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I need to make a script to copy one particular database role from one SQL server to another.

Is there an easy way to generate a script that creates the role and all the role permissions?

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5 Answers 5

up vote 16 down vote accepted

You can get what you need with a script like this:

declare @RoleName varchar(50) = 'RoleName'

declare @Script varchar(max) = 'CREATE ROLE ' + @RoleName + char(13)
select @script = @script + 'GRANT ' + prm.permission_name + ' ON ' + OBJECT_NAME(major_id) + ' TO ' + rol.name + char(13) COLLATE Latin1_General_CI_AS 
from sys.database_permissions prm
    join sys.database_principals rol on
        prm.grantee_principal_id = rol.principal_id
where rol.name = @RoleName

print @script
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1  
be careful if your role has a large number of permissions. I found out that sql management studio will limit the amount of text you can print to the screen. When I ran this query on my db it only pick up 151 grant statement when I actually had 349. I just had to remove the '@script = @script' + and let the results be returns as a grid. –  Frank Nov 19 '12 at 23:29

IN SSMS right clicking user/login/role node and selecting 'Script As' will script this particular user / login / role. You can't script role mebership this way though.

Visual Studio with 'Database Drvelopment' option and Red Gate SQL Compare can generate the change script between to databases, this includes users, roles and role membership.

Generated by VS role membership looks like this:

EXECUTE sp_addrolemember @rolename = N'db_datareader', @membername = N'DOMAIN\User';

If you don't have VS, you can either write those manually, or create a sql script for generating them.

I'm sure there also should be a free tool to do something like this, but since I don't need it as I have Visual Studio, I never looked for it.

Edit: I just realized that I'm answering a wrong question, you are asking about role permission and I'm telling you about role membership. Sorry about this. I'll leave this answer here in case it can be useful to someone else. Answer by Alex Aza looks good.

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1  
when I right click on the role and select 'Script As'' it generates just one line CREATE ROLE [RoleName] AUTHORIZATION [dbo] I need to get role permissions too –  Foster Geng Jun 10 '11 at 0:44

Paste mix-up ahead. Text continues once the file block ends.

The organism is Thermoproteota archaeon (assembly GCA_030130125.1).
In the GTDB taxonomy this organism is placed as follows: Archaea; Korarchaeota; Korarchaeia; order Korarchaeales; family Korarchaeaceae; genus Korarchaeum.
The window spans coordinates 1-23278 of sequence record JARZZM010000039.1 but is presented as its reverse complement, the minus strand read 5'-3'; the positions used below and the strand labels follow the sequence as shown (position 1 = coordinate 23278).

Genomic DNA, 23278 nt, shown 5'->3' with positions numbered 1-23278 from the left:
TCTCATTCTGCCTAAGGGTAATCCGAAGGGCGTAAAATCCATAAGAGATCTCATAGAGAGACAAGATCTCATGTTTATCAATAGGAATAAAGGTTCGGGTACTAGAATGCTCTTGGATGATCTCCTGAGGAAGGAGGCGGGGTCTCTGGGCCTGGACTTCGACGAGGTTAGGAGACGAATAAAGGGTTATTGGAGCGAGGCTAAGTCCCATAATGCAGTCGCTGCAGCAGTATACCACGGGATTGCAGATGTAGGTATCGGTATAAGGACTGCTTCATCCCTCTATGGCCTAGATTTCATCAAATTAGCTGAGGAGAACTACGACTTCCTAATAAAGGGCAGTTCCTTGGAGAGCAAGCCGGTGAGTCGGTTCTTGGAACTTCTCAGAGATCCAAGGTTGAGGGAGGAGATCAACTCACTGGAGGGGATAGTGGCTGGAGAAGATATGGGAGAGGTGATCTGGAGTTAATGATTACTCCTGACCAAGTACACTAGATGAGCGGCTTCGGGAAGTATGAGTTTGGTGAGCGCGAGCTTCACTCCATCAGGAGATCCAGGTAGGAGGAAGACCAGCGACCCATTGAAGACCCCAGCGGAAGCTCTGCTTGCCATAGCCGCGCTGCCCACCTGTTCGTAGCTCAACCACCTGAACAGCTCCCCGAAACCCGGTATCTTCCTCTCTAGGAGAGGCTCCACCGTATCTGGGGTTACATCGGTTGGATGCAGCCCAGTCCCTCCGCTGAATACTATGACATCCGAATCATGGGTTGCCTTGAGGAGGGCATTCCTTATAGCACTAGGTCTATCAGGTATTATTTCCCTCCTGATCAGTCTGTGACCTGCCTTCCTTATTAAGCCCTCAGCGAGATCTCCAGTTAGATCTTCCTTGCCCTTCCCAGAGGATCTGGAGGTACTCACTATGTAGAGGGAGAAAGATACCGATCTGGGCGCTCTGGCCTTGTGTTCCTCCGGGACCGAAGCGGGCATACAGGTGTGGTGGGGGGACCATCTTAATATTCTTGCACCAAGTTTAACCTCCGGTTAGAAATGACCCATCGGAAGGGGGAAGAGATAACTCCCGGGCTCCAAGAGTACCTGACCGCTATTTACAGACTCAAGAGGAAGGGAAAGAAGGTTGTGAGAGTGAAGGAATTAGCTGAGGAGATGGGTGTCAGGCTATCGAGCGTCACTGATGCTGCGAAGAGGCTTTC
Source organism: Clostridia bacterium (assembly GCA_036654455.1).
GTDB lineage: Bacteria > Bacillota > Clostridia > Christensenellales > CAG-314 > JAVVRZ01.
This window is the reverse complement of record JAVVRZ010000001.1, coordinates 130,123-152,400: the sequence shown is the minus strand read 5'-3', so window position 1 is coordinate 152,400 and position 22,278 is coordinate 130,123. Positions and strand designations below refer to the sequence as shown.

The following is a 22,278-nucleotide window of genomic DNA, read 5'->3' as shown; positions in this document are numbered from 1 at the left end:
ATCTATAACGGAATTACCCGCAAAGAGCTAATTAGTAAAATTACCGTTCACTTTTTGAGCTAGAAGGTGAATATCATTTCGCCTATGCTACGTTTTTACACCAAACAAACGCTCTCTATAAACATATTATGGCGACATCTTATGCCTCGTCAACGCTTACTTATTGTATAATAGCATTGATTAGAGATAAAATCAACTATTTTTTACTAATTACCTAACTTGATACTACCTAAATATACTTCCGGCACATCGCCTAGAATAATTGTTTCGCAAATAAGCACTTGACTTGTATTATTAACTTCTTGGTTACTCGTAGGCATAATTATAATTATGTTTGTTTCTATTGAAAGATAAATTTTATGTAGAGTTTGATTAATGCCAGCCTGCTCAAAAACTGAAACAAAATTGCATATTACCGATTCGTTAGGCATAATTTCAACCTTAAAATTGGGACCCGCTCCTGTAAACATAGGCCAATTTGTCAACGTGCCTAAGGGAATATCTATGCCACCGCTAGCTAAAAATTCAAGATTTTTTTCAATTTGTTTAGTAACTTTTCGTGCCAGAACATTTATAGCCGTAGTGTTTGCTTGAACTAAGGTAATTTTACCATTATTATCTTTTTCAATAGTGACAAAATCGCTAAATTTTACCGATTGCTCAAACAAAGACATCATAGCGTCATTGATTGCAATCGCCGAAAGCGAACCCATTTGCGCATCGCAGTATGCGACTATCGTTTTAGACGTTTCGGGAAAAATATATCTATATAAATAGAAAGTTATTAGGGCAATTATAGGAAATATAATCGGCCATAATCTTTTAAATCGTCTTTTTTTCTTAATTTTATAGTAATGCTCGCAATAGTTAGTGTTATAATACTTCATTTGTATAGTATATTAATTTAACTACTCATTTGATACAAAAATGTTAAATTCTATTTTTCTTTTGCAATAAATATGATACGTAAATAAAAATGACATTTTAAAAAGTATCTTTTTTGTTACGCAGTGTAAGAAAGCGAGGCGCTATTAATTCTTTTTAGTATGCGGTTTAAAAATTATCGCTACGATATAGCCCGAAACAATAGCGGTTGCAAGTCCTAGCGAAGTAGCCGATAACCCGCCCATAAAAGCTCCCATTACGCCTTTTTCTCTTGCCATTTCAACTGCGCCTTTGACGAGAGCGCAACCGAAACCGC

@Foster Geng: yeah, I know. I personally use Visual Studio for this type of staff. It generrates the likes of EXECUTE sp_addrolemember @rolename = N'db_datareader', @membername = N'DOMAIN\User'; –  zespri Jun 10 '11 at 0:48

It's a pain, but everything you're looking for is in a couple of system views: sys.database_permissions, sys.database_principals, and sys.database_role_members. The reason it isn't a treat is because the major_id and minor_id in sys.database_permissions have different meanings based on the class column. But if your permissions are relatively simple, then this might not be so bad. Give it a look and see what you can get.

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This script generates GRANT statements for your roles. I like, that it supports column leven permissions. It has to be adapted to your need (ie. improve for more complex databases, concatenate statements and execute, include create statement for your role). But just to give you an idea:

SELECT 'GRANT ' + database_permissions.permission_name + ' ON ' +
    CASE database_permissions.class_desc
        WHEN 'SCHEMA' THEN schema_name(major_id)
        WHEN 'OBJECT_OR_COLUMN' THEN
            CASE WHEN minor_id = 0 THEN object_name(major_id) COLLATE Latin1_General_CI_AS_KS_WS
            ELSE (SELECT object_name(object_id) + ' ('+ name + ')'
                  FROM sys.columns 
                  WHERE object_id = database_permissions.major_id 
                  AND column_id = database_permissions.minor_id) end
        ELSE 'other' 
    END + 
    ' TO ' + database_principals.name COLLATE Latin1_General_CI_AS_KS_WS
FROM sys.database_permissions
JOIN sys.database_principals
ON database_permissions.grantee_principal_id = database_principals.principal_id
LEFT JOIN sys.objects --left because it is possible that it is a schema
ON objects.object_id = database_permissions.major_id
WHERE database_permissions.major_id > 0
AND permission_name in ('SELECT','INSERT','UPDATE','DELETE')
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I added a additional script feature to the code above. The select scripts out the role and permissions so you just need to execute the result:

-- Update the RoleName with the name of your role
DECLARE @RoleName VARCHAR(75) = 'RoleName'

DECLARE @RoleTable TABLE ([GrantedBy] VARCHAR (50) NOT NULL, [Permission] VARCHAR (50) NOT NULL, [State] VARCHAR (50) NOT NULL)
DECLARE @RoleScript VARCHAR(75)

INSERT INTO @RoleTable SELECT p2.[name], dbp.[permission_name], dbp.[state_desc] 
FROM [sys].[database_permissions] dbp LEFT JOIN [sys].[objects] so
    ON dbp.[major_id] = so.[object_id] LEFT JOIN [sys].[database_principals] p
    ON dbp.[grantee_principal_id] = p.[principal_id] LEFT JOIN [sys].[database_principals] p2
    ON dbp.[grantor_principal_id] = p2.[principal_id]
WHERE p.[name] = @RoleName

SELECT 'USE [' +  DB_NAME() + '] CREATE ROLE [' + @RoleName + ']' AS 'Create Role'
SELECT 'USE [' +  DB_NAME() + '] GRANT ' + [Permission] + ' ON SCHEMA::[' + [GrantedBy] + '] TO [' + @RoleName + ']' AS 'Add Permissions' 
FROM @RoleTable 
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